bird

Dr. Lorin Lindner is the Clinical Psychologist for Clinica Sierra Vista Behavioral Health. She initiated the use of animals to treat trauma in Veterans at the VA Hospital in Los Angeles; the first program of its kind. She is the President of the Board of the Association for Parrot C.A.R.E. and of the Lockwood Animal Rescue Center.

Animal lover though she was, Lorin Lindner was definitely not looking for a pet. Then came Sammy – a mischievous and extremely loud bright pink Moluccan cockatoo who had been abandoned. It was love at first sight. But Sammy needed a companion. Enter Mango, lover of humans, inveterate thief of precious objects. Realizing that there were many parrots in need of new homes, Dr. Lindner eventually founded a sanctuary for them.

Meanwhile, she began to meet homeless veterans on the streets of Los Angeles. Before long she was a full time advocate for these former service members, who were often suffering from Post-Traumatic Stress Disorder (PTSD). Ultimately, Dr. Lindner created a program for them, too.

Eventually the two parts of her life came together when she founded Serenity Park, a unique sanctuary on the grounds of the Greater Los Angeles Veterans Administration Healthcare Center. She had noticed that the veterans she treated as a clinical psychologist and the parrots she had taken in as a rescuer quickly formed bonds. Men and women who had been silent in therapy would share their stories and their feelings more easily with animals.

Linder's book is "Birds of a Feather: A True Story of Hope and the Healing Power of Animals."

Kirk Walla Johnson and Book cover "The Feather Thief
Marie-Josee Cantin Johnson

Kirk Wallace Johnson’s new book, “The Feather Thief: Beauty, Obsession and the Natural History Heist of the Century,” is a true story which explores the 2009 theft of rare Victorian-era bird feathers from a British museum by American music student Edwin Rist who was obsessed with using the feathers for exotic fishing lures.

Kirk W. Johnson's new book, "The Feather Thief," explores the 2009 theft of rare Victorian-era bird feathers from a British museum by American music student Edwin Rist, who was obsessed with using the feathers for exotic fishing lures.

Johnson joined us to discuss the book and his own obsession with Rist's story, which grew as Johnson tried to escape the pressures of his nonprofit The List Project.

Friends of the Washington County Grasslands IBA is a nonprofit land trust working to conserve critical habitat for New York’s endangered Short-eared Owls and other threatened and at risk grassland birds. 

On May 13th and 14th Friends of the IBA will host Winter Raptor Fest 2017 where attendees can see exciting live bird of prey programs and “free-flight” demos starring majestic raptors; learn about endangered Short-eared Owls, threatened Northern Harriers and many other owls, hawks and falcons; and meet the raptors up close in the Exhibitor Barn where you can take pictures and talk to the educators.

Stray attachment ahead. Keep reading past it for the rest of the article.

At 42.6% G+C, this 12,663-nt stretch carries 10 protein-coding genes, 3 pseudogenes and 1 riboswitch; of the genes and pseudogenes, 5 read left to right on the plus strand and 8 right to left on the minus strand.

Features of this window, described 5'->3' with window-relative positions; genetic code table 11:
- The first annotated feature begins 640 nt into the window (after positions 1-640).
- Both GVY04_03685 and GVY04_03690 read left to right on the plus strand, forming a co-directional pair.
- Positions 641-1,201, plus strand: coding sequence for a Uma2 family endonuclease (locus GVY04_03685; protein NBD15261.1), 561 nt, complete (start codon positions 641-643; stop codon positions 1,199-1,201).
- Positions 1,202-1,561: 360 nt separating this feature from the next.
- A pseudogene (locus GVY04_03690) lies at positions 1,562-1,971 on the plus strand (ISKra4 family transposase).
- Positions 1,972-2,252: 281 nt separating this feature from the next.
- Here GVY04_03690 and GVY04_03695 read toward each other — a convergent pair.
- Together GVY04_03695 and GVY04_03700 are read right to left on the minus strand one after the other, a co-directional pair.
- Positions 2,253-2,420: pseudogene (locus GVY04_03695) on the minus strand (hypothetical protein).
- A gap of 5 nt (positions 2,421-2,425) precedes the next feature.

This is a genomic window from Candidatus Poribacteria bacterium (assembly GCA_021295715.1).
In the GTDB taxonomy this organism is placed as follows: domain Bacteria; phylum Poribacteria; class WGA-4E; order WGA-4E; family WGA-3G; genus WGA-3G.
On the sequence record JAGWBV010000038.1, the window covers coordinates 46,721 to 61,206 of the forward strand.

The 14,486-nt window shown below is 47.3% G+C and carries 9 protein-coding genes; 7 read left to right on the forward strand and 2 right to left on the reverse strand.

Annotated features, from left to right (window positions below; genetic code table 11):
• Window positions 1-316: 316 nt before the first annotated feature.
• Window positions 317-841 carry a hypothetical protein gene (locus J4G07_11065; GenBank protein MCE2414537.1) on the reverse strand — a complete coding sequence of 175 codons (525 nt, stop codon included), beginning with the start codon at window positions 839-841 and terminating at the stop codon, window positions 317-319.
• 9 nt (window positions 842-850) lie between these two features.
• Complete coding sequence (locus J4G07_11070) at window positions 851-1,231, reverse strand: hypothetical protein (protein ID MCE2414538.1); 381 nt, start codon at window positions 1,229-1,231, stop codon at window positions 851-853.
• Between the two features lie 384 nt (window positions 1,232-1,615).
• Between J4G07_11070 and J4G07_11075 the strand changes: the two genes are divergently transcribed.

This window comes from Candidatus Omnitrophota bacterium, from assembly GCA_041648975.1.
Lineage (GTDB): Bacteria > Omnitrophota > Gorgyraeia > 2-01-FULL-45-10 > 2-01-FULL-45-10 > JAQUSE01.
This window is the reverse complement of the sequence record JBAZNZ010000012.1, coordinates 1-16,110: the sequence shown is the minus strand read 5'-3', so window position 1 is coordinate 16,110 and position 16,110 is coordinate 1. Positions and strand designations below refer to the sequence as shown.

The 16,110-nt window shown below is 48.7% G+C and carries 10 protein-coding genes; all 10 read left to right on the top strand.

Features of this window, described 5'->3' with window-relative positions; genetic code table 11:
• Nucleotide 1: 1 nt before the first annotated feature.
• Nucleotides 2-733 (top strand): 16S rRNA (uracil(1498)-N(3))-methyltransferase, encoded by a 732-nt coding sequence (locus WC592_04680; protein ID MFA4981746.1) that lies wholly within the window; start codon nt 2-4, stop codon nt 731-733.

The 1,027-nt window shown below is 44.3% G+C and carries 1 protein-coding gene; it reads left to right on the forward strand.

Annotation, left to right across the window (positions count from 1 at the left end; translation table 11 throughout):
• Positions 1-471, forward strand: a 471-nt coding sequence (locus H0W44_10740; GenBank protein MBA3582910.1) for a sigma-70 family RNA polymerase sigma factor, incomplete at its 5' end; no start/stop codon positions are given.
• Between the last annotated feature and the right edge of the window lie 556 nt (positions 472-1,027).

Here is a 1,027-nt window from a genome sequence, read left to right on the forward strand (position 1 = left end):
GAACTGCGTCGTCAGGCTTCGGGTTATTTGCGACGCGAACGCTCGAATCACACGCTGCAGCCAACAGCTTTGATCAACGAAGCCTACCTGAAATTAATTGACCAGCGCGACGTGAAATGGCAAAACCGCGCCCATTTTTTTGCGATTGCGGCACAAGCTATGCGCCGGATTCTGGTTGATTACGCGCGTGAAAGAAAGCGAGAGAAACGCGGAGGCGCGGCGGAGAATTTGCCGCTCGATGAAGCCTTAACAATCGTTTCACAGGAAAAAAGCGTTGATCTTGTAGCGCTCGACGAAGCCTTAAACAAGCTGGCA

Here to tell us more are Director and Founder of Friends of the IBA, Laurie LaFond; Director of the Wildlife Institute of Eastern New York, Trish Marki; and Friend of the IBA board member and Raptor Fest organizer, Ron Renoni. 

  From the domestication of the bird nearly ten thousand years ago to its current status as our go-to meat, the history of this seemingly commonplace bird is anything but ordinary.

How did chicken achieve the culinary ubiquity it enjoys today? It’s hard to imagine, but there was a point in history, not terribly long ago, that individual people each consumed less than ten pounds of chicken per year. Today, those numbers are strikingly different: we consumer nearly twenty-five times as much chicken as our great-grandparents did.

Collectively, Americans devour 73.1 million pounds of chicken in a day, close to 8.6 billion birds per year. How did chicken rise from near-invisibility to being in seemingly "every pot," as per Herbert Hoover's famous promise?

Emelyn Rude explores this phenomenon in Tastes Like Chicken.

  You can discover how the lives of humans, red knots, and horseshoe crabs are intertwined when Deborah Cramer - environmental writer and visiting scholar at MIT - will discuss her new book The Narrow Edge: A Tiny Bird, an Ancient Crab, and an Epic Journey at the Cary Institute of Ecosystem Studies in Millbrook on Friday night at 7 p.m.

In the book, and in her presentation, Cramer depicts an inspiring portrait of loss and resilience, the tenacity of birds, and the courage of the many people who keep red knots flying.

Dorrie Holmes / blogs.massaudubon.org

    

  The Flying Deer Nature Center in New Lebanon, NY has teamed up with Mass Audubon's Berkshire Sanctuaries for two presentations this week.

The first is Deep Nature Connection: An Evening Talk with Jon Young which will take place on Friday, April 24 at the Lenox Community Center. For 26 years, Jon has served as a mentor in the art of understanding bird and animal language, leading communities worldwide to recover these skills.

The second event is Song of the Forest, a one-day workshop for adults and kids at at Pleasant Valley Wildlife Sanctuary in Lenox, MA taking place on Sunday, April 26. Bird Language gives us insight into the subtle goings-on in nature—including right in our backyards.